Project & Assembly Directions
Students will recognize that mosquitoes grow through four phases of 30-40 Minutes
metamorphosis; egg, larva, pupa and adult. Grade:
1 & up
student pages printed on vellum paper
crayons or markers
One of the most common animals around an estuary is the mosquito. The salt marsh mosquito is the most
common mosquito in Lee County.
Metamorphosis: Mosquitoes grow to adulthood through four stages. This process is called
metamorphosis. Many other insects, including butterflies, moths, dragonflies and beetles, undergo
metamorphosis. The four stages in mosquito metamorphosis are egg, larva, pupa and adult.
Egg: Female salt marsh mosquitoes lay eggs on moist ground. Depending on the availability
of water, the eggs may hatch within a few days or lay dormant for years before they finally
emerge as larvae. One square foot of salt marsh may contain thousands of salt marsh
mosquito eggs waiting for a high tide or heavy rain to provide conditions suitable for
Larva: When a mosquito egg hatches, the immature mosquito begins its life in
the larval stage. Mosquito larvae, or wrigglers, live only in water. If their habitat
dries up before they have developed into adults, they will die. The mosquito
larvae are small, worm-like animals with no legs. They have many hairs, especially
around their mouthparts. At the tail end there is a tube called the siphon. The
Check out our website at www.MosquitoEd.com
Design by Think Tank Solutions: www.thinktank360.com
larvae stick their siphons out of the water to breathe. Larvae move through the water column by jerking
their bodies back and forth. Close observation will reveal their constantly working mouthparts, as they
search for small organic particles of food. Mosquito larvae are generally found in shallow water, either
fresh or salt, depending on the species. As the larva eats, it grows to the point where it can’t grow
further, due to its hard exoskeleton. The larva then sheds, or molts, its exoskeleton, leaving beneath a
much softer one that will stretch as it grows. The larva will continue to eat and grow and will molt four
times. Each of the four larval stages is called an instar. A mosquito larva goes through four instars, and
during the final molt, the pupa emerges.
Pupa: The pupa, or tumbler, resembles a fat comma. It does not feed and has no eyes.
This period of time in the mosquito’s development is devoted to growth and change.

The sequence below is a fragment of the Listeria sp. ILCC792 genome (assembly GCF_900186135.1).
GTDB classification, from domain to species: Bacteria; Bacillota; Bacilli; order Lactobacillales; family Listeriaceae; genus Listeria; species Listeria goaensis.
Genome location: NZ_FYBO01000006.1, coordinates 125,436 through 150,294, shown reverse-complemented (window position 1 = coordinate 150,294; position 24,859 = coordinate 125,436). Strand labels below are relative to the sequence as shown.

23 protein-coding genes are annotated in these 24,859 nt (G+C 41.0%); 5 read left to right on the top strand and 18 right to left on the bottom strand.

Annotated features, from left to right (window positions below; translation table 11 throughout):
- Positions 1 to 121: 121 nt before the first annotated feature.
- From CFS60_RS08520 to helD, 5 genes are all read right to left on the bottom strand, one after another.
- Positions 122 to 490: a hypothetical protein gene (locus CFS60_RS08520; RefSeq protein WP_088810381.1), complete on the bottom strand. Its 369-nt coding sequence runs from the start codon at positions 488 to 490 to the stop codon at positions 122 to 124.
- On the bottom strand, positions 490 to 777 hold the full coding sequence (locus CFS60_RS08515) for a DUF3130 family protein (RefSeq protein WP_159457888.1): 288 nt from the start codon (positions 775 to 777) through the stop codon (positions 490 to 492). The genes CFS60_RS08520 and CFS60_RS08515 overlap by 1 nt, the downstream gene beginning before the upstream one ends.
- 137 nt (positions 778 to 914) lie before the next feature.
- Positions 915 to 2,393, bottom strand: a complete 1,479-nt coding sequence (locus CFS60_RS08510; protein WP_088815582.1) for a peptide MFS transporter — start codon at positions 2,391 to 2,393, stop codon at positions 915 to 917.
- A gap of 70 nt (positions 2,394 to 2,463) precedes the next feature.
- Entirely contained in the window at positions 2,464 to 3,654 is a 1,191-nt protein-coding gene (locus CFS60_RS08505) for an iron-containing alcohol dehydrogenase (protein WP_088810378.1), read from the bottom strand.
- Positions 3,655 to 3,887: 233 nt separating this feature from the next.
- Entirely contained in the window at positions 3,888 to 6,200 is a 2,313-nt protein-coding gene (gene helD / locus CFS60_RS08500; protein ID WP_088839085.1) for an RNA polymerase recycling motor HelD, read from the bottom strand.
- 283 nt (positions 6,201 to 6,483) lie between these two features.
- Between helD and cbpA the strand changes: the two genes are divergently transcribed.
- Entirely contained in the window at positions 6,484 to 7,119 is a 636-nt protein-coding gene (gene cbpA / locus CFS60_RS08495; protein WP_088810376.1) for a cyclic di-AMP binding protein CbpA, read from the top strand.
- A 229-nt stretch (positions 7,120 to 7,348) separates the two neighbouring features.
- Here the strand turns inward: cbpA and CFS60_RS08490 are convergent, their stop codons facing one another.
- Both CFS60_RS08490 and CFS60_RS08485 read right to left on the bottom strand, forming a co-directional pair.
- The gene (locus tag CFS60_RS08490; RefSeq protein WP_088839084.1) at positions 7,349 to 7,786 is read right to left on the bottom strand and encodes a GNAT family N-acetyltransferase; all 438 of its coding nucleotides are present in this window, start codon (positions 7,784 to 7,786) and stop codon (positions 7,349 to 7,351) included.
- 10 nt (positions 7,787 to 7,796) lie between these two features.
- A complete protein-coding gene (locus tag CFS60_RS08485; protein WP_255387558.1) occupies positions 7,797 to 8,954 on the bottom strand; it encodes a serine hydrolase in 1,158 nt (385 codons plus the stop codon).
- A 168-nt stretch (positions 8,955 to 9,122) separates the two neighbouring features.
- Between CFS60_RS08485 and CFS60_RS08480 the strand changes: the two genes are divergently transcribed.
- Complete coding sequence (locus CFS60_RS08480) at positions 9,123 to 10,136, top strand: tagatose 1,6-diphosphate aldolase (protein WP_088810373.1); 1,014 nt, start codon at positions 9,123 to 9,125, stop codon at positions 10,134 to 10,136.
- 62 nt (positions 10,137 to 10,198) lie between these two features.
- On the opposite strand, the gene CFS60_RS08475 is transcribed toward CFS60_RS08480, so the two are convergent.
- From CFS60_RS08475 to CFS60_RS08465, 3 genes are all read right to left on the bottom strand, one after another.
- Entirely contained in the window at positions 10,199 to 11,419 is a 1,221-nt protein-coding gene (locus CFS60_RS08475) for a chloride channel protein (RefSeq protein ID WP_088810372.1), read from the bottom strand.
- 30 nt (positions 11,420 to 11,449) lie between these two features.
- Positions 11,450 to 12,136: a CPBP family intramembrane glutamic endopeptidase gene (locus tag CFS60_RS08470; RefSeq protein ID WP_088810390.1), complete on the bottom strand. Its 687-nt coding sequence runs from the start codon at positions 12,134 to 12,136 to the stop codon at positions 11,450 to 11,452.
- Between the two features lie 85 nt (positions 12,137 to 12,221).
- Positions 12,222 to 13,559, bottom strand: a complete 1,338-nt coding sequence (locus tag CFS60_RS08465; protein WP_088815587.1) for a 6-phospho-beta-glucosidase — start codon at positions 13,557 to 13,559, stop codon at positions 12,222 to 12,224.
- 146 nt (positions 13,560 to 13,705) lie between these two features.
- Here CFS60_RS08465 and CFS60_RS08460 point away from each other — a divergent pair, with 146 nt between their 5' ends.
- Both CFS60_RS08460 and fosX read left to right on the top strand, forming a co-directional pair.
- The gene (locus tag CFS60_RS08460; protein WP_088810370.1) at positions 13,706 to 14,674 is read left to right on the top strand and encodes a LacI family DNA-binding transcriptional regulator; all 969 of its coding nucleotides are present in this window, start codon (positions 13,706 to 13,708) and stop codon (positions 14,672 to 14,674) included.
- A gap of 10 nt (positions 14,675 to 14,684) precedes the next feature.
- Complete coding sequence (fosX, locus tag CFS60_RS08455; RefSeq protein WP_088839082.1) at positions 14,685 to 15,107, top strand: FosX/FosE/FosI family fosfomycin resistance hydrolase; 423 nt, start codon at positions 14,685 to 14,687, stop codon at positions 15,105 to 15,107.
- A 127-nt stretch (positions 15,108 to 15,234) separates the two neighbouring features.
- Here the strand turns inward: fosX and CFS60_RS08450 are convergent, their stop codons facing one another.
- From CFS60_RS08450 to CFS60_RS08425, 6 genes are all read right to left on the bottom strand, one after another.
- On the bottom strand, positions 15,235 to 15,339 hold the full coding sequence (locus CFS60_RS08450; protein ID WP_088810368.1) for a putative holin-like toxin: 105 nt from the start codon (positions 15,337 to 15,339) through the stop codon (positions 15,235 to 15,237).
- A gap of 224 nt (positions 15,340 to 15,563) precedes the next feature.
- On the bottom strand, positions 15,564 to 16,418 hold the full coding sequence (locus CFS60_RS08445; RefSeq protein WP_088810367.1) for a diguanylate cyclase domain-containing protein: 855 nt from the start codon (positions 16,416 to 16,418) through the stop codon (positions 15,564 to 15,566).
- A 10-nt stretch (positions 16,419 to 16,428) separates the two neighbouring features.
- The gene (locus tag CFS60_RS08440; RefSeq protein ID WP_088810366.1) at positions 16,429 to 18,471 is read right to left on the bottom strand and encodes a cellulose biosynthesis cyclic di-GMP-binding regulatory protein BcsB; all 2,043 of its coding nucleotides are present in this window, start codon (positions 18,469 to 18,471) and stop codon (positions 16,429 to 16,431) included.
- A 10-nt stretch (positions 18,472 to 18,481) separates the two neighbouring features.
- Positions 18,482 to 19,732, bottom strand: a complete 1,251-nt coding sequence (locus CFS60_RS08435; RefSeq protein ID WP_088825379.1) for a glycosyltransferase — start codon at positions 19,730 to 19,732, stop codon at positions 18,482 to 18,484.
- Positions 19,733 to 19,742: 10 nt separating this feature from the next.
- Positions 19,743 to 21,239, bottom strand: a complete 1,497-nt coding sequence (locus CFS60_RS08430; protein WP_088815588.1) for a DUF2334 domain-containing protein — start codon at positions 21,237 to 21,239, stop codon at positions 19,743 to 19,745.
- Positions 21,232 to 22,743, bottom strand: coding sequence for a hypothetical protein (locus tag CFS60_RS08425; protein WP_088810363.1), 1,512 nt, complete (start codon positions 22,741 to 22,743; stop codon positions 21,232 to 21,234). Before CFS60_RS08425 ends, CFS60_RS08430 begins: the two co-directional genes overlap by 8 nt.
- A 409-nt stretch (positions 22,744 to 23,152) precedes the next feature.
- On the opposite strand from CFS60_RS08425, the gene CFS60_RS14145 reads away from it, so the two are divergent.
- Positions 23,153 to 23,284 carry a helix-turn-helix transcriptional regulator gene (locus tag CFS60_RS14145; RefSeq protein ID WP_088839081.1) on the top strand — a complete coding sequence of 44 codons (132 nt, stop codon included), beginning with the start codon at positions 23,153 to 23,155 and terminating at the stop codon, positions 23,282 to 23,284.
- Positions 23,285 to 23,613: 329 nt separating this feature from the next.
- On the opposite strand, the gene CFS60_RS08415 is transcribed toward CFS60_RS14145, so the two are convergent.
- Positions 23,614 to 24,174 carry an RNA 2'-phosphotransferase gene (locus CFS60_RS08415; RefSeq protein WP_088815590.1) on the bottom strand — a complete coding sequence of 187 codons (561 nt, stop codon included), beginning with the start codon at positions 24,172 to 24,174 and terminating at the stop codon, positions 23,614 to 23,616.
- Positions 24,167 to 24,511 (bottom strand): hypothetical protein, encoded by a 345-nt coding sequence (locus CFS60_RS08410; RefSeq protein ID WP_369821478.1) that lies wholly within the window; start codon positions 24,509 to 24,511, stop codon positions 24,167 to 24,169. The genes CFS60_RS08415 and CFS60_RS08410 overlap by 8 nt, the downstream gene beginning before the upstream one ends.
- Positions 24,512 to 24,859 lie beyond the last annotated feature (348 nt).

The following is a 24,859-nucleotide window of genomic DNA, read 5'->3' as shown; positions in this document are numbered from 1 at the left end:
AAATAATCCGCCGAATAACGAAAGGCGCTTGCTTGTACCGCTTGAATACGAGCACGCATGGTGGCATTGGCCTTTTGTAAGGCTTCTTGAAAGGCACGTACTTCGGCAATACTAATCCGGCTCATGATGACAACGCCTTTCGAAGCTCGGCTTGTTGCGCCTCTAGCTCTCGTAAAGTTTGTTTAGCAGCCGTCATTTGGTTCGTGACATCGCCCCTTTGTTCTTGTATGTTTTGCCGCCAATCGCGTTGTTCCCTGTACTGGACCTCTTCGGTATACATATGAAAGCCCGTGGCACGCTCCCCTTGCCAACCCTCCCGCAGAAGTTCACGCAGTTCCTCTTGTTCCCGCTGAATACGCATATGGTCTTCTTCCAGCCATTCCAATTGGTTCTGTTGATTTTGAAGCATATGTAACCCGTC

The pupa normally rests at the surface of the water with its two breathing tubes, or
trumpets, connected to the water’s surface. Occasionally, if danger threatens, the pupa
will tumble to the bottom. When the pupa is fully developed, it will come to the water’s
surface one last time to emerge into the adult mosquito.
Adult: When the adult mosquito is ready to emerge, the pupa will
rest at the top of the water’s surface and straighten out its body.
The back of the exoskeleton splits and slowly the adult mosquito
emerges. Like a scene from a science fiction movie, a creature with
very little resemblance to its former self, emerges out of the pupal
skin. The adult mosquito rests briefly on the water’s surface, to allow
time for the newly developed wings to dry, then it will fly a short distance to surrounding vegetation.
The adult mosquito, like most insects, has three body regions and six legs. The three body regions are the
head, thorax and abdomen. The head of the mosquito is highly specialized for obtaining food. The large
compound eyes, antennae and mouth parts or proboscis, are easily distinguished. The eyes and antennae
work together to search for food. Adult mosquitoes feed primarily on plant juices and nectar. The legs
and wings are attached to the mosquito’s thorax. There are over 3,500 species of mosquitoes throughout
the world. Mosquitoes are classified in the insect order Diptera with flies and gnats. Dipterans resemble
most other insects except they have two wings, instead of four, and their mouth parts are specialized for
piercing and sucking. The mosquito’s abdomen contains most of the vital organs and will store the blood
the female mosquito needs for her eggs to develop.
1. Present the information on mosquito metamorphosis to the class using illustrations from the internet.
2. As a follow up to your presentation have the students make their own mosquito metamorphosis wheel.
3. Print the two pages for the wheel for each child on vellum.
4. Cut out the mosquito wheel along the dotted line from the wheel page.
5. Cut out the windows along the dotted lines from the wheel page.
6. Fasten the wheel to the full page in the center with a brass fastener.
7. Spin your wheel to see and show how a mosquito grows through its life cycle.
Sunshine State Standards
Standard: LA.A.2.2 The student constructs meaning from a wide range of texts.
Benchmark: LA.A.2.2.1 The student reads text and determines the main idea or essential message,
identifies relevant supporting details and facts, and arranges events in chronological order.
Standard: SC.F.1.2 The student describes patterns of structure and function of living things.
Benchmark: SC.F.1.2.3 The student knows that living things are different but share similar
Standard: SC.G.1.2 The student understands the competitive, interdependent, cyclic nature of living things
in the environment.
Benchmark: SC.G.1.2.2 The student knows that living things compete in a climatic region with other
living things and that structural adaptations make them fit for an environment.
1st instar emerging